Objectives: Diarrhea the second leading cause of death in childhood is caused by a variety of organisms. Rehydration reduces the risk of death but it is not effective in shortening duration of disease. Recently, probiotics have been recommended for prevention or treatment of gastrointestinal disorders including diarrhea. Considering existing documents from different aspects, it seems that results are somehow controversial or non-conclusive. Thus, we aimed to meta-analyze clinical trials to show actual benefit of probiotics in treatment of diarrhea. Methodology: The literature search provided 1228 articles while only 19 articles focusing on the analyses performed on children were eligible to be included in the meta-analysis with a total of 3867 patients enrolled in the study. Studies in adults ’ diarrhea, HIV patients, diarrhea induced by Clostridium difficile, radiation and chemotherapy were also systematically reviewed. Results: The meta-analysis showed that probiotics decrease the duration of diarrhea and fever significantly in children while their effects on the duration of hospitalization, vomiting and number of stools per day were not significant. The results of systematic review on adults diarrhea, amoebiasis, clostridium difficile-associated diarrhea, diarrhea in HIV positive patients, radiation-induced diarrhea, and chemotherapy-induced diarrhea did not support efficacy of probiotics in acute diarrhea. Conclusion: Probiotics may reduce duration of diarrhea and fever in children but their exact efficacy in treatment of diarrhea is not obvious yet.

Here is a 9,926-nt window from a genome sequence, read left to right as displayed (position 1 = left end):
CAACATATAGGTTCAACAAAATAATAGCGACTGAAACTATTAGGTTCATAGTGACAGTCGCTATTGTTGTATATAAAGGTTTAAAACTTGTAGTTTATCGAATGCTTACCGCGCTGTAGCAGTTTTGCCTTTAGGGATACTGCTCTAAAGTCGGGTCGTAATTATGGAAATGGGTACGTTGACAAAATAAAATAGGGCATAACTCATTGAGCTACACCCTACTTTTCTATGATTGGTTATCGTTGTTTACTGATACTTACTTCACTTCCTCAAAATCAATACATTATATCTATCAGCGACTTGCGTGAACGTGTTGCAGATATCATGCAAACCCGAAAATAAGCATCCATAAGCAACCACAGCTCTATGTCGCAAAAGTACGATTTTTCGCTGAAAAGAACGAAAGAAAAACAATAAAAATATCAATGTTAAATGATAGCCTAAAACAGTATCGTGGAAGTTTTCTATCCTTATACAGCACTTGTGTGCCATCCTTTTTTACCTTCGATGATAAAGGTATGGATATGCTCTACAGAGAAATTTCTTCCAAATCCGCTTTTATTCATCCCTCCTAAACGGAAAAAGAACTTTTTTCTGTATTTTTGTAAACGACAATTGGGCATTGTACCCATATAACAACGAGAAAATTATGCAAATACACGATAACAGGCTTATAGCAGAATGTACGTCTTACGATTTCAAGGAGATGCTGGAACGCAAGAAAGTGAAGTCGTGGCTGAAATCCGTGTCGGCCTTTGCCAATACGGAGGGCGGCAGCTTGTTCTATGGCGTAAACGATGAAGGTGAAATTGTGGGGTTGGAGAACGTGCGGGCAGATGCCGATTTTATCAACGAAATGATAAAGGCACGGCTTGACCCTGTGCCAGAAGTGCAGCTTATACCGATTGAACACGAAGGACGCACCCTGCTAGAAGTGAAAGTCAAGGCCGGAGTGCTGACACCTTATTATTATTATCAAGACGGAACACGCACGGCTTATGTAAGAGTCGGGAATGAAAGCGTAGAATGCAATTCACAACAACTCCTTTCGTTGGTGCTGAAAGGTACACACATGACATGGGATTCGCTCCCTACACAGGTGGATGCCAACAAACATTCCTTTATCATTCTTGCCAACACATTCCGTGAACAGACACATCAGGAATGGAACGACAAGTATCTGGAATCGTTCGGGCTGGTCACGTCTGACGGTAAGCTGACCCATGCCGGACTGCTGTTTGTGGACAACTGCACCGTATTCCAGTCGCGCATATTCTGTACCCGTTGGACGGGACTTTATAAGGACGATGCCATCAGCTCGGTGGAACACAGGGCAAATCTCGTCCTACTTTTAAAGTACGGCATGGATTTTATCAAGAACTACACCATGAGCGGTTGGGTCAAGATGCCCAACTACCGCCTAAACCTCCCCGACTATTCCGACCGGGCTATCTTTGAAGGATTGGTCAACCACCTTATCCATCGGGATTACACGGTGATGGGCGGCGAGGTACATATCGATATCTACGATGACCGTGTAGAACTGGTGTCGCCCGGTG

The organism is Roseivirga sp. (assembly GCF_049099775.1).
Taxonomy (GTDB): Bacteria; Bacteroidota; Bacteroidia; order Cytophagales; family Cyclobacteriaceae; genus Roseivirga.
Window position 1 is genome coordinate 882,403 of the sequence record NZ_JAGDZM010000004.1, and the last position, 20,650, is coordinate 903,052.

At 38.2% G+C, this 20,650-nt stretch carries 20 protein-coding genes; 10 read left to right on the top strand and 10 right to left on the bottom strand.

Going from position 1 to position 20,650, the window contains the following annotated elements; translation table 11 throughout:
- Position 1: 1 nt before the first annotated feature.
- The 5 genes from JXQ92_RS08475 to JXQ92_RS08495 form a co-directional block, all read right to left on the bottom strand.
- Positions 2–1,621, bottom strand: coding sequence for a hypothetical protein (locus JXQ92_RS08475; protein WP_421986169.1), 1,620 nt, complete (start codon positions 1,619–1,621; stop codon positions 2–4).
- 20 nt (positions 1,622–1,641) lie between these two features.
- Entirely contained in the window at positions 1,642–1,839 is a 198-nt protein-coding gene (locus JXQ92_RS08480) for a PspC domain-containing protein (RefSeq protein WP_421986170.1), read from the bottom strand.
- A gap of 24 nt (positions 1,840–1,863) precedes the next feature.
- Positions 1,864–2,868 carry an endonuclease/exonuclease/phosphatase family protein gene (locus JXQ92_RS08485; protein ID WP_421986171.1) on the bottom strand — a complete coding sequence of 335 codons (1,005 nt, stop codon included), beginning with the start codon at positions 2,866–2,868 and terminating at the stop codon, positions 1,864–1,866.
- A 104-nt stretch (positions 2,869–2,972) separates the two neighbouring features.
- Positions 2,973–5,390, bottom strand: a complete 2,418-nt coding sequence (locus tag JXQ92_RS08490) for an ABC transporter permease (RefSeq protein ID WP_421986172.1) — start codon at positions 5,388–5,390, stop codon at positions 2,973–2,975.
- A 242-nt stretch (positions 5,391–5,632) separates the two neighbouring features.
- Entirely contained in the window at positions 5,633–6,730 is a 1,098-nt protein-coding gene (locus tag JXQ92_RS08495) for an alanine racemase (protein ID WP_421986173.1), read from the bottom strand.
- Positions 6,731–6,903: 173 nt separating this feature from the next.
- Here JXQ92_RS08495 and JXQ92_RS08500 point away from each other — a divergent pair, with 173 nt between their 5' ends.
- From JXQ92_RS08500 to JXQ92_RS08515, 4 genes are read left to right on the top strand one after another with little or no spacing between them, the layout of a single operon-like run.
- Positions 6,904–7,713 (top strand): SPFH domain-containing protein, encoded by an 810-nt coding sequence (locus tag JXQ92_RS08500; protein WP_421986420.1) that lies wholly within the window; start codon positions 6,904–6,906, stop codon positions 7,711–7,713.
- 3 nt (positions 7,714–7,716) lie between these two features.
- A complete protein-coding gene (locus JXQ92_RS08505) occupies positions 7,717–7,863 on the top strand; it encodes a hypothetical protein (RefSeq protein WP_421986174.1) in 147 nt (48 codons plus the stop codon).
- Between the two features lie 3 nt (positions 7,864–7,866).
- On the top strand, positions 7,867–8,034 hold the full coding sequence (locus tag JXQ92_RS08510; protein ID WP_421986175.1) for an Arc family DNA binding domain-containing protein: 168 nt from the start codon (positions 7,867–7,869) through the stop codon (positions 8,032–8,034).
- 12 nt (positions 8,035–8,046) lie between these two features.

Keywords: Clostridium difficile, diarrhea, meta-analysis, probiotics, systematic review, gastrointestinal infection, duration of diarrhea, Lactobacillus, Amoebiasis, Clostridium difficile-associated diarrhea